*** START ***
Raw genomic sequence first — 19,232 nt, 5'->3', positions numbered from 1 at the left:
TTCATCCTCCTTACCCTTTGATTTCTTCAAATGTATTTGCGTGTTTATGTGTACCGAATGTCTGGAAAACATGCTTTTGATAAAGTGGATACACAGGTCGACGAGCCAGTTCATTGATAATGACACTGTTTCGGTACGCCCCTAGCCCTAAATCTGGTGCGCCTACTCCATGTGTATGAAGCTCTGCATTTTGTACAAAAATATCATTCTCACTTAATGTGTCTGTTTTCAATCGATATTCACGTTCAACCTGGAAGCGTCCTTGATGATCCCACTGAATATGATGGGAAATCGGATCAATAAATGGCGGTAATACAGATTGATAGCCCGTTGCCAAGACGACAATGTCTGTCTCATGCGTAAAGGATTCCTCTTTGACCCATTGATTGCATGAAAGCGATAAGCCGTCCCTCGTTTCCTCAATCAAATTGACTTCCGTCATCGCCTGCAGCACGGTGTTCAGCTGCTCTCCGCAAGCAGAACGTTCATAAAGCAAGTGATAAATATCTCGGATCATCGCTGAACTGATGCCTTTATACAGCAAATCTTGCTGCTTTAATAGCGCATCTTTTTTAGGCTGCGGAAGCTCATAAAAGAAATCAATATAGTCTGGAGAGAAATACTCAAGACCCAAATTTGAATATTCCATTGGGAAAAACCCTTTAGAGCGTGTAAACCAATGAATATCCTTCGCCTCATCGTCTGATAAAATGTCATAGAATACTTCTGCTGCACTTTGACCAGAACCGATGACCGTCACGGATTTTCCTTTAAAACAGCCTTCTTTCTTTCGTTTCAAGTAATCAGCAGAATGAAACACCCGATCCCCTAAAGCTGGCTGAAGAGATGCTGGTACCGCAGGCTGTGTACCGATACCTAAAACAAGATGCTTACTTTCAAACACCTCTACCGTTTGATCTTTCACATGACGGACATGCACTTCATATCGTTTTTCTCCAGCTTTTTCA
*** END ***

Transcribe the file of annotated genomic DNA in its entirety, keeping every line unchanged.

Raw genomic sequence first — 19,232 nt, 5'->3', positions numbered from 1 at the left:
TTCATCCTCCTTACCCTTTGATTTCTTCAAATGTATTTGCGTGTTTATGTGTACCGAATGTCTGGAAAACATGCTTTTGATAAAGTGGATACACAGGTCGACGAGCCAGTTCATTGATAATGACACTGTTTCGGTACGCCCCTAGCCCTAAATCTGGTGCGCCTACTCCATGTGTATGAAGCTCTGCATTTTGTACAAAAATATCATTCTCACTTAATGTGTCTGTTTTCAATCGATATTCACGTTCAACCTGGAAGCGTCCTTGATGATCCCACTGAATATGATGGGAAATCGGATCAATAAATGGCGGTAATACAGATTGATAGCCCGTTGCCAAGACGACAATGTCTGTCTCATGCGTAAAGGATTCCTCTTTGACCCATTGATTGCATGAAAGCGATAAGCCGTCCCTCGTTTCCTCAATCAAATTGACTTCCGTCATCGCCTGCAGCACGGTGTTCAGCTGCTCTCCGCAAGCAGAACGTTCATAAAGCAAGTGATAAATATCTCGGATCATCGCTGAACTGATGCCTTTATACAGCAAATCTTGCTGCTTTAATAGCGCATCTTTTTTAGGCTGCGGAAGCTCATAAAAGAAATCAATATAGTCTGGAGAGAAATACTCAAGACCCAAATTTGAATATTCCATTGGGAAAAACCCTTTAGAGCGTGTAAACCAATGAATATCCTTCGCCTCATCGTCTGATAAAATGTCATAGAATACTTCTGCTGCACTTTGACCAGAACCGATGACCGTCACGGATTTTCCTTTAAAACAGCCTTCTTTCTTTCGTTTCAAGTAATCAGCAGAATGAAACACCCGATCCCCTAAAGCTGGCTGAAGAGATGCTGGTACCGCAGGCTGTGTACCGATACCTAAAACAAGATGCTTACTTTCAAACACCTCTACCGTTTGATCTTTCACATGACGGACATGCACTTCATATCGTTTTTCTCCAGCTTTTTCA